All the styles listed in Table 17 are real-world martial arts.
Aikijutsu: This Japanese style dates back several centuries; it is one of the foundations of modern aikido. Though it includes more aggressive blows and techniques than aikido, it is still more a defensive than offensive style, principally concerned with throws and evasion. In some schools, sword and staff techniques are taught.
Atemi: This art was derived from the much older Chinese ch'uan-fa arts by the warrior caste of Japan. A technique for attacking vital points of the opponent, its usefulness faded as the Japanese sword arts developed. To the modern martial arts student, "atemi" is a generic term for certain types of blows.
Jujutsu: This art was systemized from earlier fighting styles in the sixteenth century. Though the modern form, judo, is principally thought of as a wrestling art, older jujutsu forms included more strikes, chokes, and even weapon techniques. It was a fall-back art for the warrior temporarily separated from his principal weapons.
Karate: This style, under the name of te ("hand"), was developed in Okinawa over a period of many centuries. This process was accelerated after the 17th-century conquest of Okinawa by Japan and subsequent laws banning weapons and martial arts. Te's development incorporated use of ordinary farming implements, such as the threshing nunchaku and scythelike kama, which were not banned. Karate ("empty hand") was not popularized in Japan until the 20th century, but it is not too much of a stretch to assume that a Japan-like fantasy culture will have a style like karate.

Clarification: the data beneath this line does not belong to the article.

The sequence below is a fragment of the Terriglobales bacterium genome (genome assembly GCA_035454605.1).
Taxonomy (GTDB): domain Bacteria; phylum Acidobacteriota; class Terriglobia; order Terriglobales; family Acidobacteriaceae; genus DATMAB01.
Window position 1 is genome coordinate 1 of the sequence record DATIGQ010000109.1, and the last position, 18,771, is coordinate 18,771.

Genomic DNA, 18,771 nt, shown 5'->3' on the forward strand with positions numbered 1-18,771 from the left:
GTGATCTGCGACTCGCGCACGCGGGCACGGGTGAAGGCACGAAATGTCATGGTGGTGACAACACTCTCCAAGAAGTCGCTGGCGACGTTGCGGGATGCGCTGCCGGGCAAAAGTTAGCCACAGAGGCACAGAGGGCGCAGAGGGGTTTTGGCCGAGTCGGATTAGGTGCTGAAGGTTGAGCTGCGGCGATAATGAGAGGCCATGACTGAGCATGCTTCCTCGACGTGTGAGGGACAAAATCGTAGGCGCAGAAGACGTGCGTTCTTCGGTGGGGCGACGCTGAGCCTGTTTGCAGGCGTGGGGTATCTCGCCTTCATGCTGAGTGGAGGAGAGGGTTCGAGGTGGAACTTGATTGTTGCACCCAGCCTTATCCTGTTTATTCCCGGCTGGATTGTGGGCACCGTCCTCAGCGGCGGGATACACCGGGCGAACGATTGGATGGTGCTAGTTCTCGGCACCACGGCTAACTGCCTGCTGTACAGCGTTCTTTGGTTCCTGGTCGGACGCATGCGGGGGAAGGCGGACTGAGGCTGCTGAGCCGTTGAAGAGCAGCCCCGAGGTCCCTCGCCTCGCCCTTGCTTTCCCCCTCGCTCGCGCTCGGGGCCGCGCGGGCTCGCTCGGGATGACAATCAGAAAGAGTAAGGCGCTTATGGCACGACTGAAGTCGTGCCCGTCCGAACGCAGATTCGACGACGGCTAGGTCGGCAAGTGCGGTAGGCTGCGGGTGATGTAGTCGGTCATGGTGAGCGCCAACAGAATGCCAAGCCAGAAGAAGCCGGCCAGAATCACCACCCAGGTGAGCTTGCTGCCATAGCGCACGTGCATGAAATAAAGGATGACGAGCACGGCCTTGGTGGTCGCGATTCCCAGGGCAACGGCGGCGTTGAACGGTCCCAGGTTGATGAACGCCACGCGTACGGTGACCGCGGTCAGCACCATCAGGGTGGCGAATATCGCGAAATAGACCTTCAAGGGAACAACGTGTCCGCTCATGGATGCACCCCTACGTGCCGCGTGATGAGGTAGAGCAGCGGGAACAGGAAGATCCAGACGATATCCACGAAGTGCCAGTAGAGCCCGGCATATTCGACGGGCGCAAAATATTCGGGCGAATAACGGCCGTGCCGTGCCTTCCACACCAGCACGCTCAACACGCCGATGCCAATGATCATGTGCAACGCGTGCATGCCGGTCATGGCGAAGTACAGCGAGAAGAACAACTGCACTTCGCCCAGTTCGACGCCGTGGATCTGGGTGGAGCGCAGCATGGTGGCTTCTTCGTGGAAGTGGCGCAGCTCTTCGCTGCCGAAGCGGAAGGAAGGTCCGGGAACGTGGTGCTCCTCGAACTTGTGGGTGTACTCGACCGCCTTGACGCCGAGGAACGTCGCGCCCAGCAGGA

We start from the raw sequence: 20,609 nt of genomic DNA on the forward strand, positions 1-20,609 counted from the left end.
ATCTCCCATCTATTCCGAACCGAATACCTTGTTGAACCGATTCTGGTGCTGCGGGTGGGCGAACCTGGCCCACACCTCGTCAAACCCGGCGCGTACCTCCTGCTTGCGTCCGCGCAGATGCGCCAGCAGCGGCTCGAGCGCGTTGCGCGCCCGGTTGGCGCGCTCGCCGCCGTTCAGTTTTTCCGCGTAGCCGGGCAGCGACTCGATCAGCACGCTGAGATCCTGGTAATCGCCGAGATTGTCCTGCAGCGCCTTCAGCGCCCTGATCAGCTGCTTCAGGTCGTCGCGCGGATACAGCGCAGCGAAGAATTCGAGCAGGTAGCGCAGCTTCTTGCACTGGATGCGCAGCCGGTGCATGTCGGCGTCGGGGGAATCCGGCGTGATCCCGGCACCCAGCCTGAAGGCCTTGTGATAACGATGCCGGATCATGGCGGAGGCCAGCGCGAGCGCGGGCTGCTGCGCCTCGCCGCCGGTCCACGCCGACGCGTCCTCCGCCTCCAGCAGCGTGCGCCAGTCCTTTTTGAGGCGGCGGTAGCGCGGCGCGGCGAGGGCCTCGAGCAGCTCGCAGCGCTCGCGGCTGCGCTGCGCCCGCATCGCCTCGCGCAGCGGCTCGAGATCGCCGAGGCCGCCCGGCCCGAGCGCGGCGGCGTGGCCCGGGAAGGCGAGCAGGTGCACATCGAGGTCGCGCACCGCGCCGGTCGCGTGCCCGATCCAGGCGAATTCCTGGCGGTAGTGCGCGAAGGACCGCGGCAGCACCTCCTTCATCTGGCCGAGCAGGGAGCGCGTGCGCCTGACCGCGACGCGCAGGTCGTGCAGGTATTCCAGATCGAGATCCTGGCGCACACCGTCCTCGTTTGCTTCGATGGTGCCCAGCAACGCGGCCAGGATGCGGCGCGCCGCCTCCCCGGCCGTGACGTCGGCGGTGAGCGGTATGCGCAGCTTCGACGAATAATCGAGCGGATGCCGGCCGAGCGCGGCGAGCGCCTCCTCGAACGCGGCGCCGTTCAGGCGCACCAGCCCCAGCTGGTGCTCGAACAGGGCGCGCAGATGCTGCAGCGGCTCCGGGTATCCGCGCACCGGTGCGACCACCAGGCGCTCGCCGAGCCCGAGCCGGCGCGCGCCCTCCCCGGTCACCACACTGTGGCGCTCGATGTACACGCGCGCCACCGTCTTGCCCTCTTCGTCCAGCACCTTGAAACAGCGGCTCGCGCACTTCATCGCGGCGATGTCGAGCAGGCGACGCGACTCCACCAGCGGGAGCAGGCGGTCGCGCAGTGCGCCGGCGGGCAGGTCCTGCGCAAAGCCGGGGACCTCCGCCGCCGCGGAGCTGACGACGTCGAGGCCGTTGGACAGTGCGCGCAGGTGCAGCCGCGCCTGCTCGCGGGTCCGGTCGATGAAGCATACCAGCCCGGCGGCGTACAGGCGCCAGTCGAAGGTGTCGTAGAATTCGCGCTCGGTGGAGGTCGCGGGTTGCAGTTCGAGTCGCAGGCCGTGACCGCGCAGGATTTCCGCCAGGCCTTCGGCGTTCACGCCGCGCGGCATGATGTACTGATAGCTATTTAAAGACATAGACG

Kung fu: Systemized study of the fighting arts dates back into the mists of history in China, but legend attributes much of the origin of Chinese martial arts to Bodhidharma, a Buddhist monk from India. In the sixth century of the common era, it is said, he came to Shao-lin temple in China and taught his Indian style of boxing, which became the basis for many of the kung fu styles.
Ninjutsu: The martial art style of the ninja developed gradually in parallel to the ninja's espionage art. It is a deceptive style with hard and soft elements, a style in which it is as important to be able to throw down an opponent and run away as it is to damage him. A character proficient in Style Analysis can make a nonweapon proficiency check to determine that a ninja is using ninjutsu. It is therefore useful for a practitioner of ninjutsu also to know some other style, such as karate, at least at a basic level. That way, if forced into unarmed combat when in the presence of friends who are not ninja, the ninja character is less likely to give himself away.
Sumo: One of the most ancient forms of Japanese combat, sumo wrestling's origins vanish into Japanese mythology. Legend attributes the first sumo match to a fight between a mortal hero and a demigod. A more historical account describes a type of sumo match taking place in the first century of the common era. Though the goal of modern sumo calls for the opponents to try to push one another out of a ring, older forms included hand strikes, kicks, and head butts. The modern form still includes a painful and distracting slapping technique.
Tae Kwon Do: This Korean martial art was originally derived from Chinese techniques and systemized in the seventh century of the modern era. It is a hard style, emphasizing punching and kicking.
Naturally, it is a gross oversimplification to lump all styles of kung fu, or karate, or most of the other styles described here under one set of maneuvers. A DM who knows enough about a martial arts style to object to the way it has been presented here is free to develop his own set of guidelines for it, using the rules presented next.
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